2 Years after BP’s Big Spill
It’s two years to the day since an explosion rocked the Deepwater Horizon oil rig in the Gulf of Mexico. For StateImpact Texas, KUT’s Terrence Henry looks at lessons learned and how the Gulf Coast has recovered.
The blowout at the BP rig wasn’t just a spill. It was a disaster. Eleven people were killed in the explosion. More than 200 million gallons of oil leaked into the Gulf of Mexico — the biggest accidental oil spill in history.
And now, two years later, what has been the impact on the Texas coastline? Dr. Paul Bommer, a professor at the University of Texas, was on a national panel of engineers that looked at the causes of the spill.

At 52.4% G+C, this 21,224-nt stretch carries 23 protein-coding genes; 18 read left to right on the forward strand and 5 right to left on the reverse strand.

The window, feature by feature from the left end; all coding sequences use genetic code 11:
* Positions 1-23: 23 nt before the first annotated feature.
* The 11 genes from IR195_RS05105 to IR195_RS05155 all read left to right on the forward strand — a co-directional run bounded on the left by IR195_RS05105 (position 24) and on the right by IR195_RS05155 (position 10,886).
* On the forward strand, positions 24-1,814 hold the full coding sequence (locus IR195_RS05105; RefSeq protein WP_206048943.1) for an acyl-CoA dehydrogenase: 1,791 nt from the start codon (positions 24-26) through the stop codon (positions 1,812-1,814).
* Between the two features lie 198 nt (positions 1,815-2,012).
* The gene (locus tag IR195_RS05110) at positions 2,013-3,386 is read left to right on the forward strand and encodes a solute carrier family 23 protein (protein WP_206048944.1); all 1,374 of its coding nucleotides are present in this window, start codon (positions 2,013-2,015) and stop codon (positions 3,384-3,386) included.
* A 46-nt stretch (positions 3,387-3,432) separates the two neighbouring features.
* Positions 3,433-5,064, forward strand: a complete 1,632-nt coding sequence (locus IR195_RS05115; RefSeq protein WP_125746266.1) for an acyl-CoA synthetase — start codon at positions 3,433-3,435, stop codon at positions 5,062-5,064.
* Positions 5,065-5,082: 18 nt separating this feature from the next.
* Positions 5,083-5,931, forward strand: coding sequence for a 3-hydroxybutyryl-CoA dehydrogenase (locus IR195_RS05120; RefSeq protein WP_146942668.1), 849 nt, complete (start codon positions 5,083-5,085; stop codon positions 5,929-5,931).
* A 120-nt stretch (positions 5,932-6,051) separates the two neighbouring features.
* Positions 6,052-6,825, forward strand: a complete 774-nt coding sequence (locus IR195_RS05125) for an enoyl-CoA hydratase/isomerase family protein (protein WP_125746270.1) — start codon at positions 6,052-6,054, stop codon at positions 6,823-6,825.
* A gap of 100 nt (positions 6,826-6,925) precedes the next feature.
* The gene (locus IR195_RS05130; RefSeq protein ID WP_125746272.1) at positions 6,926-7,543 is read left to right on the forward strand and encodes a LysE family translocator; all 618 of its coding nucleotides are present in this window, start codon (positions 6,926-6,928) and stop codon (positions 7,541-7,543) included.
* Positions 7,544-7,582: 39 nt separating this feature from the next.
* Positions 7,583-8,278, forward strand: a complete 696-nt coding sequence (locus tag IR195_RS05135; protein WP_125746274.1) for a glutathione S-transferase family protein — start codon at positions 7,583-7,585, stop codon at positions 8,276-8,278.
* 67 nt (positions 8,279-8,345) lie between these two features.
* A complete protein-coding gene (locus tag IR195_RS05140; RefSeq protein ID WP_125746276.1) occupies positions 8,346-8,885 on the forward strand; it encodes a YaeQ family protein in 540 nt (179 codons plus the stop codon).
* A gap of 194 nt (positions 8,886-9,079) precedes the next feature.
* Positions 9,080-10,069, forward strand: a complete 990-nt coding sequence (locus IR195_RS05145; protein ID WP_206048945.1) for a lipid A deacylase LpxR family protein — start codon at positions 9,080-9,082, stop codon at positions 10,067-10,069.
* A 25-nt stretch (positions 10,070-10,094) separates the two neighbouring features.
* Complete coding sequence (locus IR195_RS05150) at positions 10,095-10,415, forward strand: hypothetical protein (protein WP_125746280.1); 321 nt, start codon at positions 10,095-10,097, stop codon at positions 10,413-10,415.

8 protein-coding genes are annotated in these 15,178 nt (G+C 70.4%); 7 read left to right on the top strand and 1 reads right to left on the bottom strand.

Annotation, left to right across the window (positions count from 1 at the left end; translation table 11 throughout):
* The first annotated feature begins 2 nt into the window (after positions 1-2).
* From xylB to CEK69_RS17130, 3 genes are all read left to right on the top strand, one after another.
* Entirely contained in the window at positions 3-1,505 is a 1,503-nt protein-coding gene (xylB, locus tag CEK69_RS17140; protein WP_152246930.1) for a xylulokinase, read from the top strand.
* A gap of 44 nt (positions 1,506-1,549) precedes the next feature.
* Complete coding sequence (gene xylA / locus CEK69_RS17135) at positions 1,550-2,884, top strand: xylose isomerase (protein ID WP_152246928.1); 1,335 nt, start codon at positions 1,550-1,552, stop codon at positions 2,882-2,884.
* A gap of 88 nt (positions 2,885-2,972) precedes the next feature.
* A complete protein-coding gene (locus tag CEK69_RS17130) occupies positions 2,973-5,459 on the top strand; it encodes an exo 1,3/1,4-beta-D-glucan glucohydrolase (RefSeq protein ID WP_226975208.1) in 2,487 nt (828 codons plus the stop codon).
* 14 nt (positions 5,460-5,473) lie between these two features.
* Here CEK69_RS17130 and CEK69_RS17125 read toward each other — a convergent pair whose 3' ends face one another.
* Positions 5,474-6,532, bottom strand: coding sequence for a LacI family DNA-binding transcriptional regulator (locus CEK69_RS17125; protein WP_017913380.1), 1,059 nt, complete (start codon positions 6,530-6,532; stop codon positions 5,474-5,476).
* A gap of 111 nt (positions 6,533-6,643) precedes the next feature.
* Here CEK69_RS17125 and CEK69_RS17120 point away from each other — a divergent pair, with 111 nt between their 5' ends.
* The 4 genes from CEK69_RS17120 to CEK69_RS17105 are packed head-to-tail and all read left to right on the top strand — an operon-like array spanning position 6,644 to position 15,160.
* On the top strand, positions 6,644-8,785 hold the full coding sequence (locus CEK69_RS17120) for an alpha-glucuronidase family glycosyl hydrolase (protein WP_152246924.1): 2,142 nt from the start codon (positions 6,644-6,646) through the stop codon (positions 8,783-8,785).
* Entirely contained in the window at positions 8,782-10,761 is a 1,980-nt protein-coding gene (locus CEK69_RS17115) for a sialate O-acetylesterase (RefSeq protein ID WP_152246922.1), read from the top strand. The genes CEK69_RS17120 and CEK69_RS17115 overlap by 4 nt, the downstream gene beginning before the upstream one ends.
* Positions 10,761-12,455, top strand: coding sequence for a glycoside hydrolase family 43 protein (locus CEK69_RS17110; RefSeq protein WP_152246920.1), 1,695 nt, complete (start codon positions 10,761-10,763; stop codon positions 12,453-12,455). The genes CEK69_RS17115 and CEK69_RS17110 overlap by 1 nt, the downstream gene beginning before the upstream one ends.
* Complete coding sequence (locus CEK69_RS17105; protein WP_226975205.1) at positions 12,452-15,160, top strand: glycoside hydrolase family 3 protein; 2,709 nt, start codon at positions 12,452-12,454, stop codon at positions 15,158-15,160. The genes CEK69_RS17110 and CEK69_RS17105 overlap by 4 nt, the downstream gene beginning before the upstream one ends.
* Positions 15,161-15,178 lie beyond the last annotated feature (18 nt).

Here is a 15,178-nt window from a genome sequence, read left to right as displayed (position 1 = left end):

“I think the impact to the Texas impact so far, as I have read about it, has been minimal. The oil went primarily the other way,” Bommer said. “It went to Louisiana [and] as far away as the Florida Panhandle. But a lot of it appears to have been dispersed.”
But after disasters like the BP oil spill or the Exxon Valdez, the question arises: Are incidents like these just a fact of life in an oil-dependent world?
To see photos of the spill and read more about the recovery process, visit the StateImpact Texas website.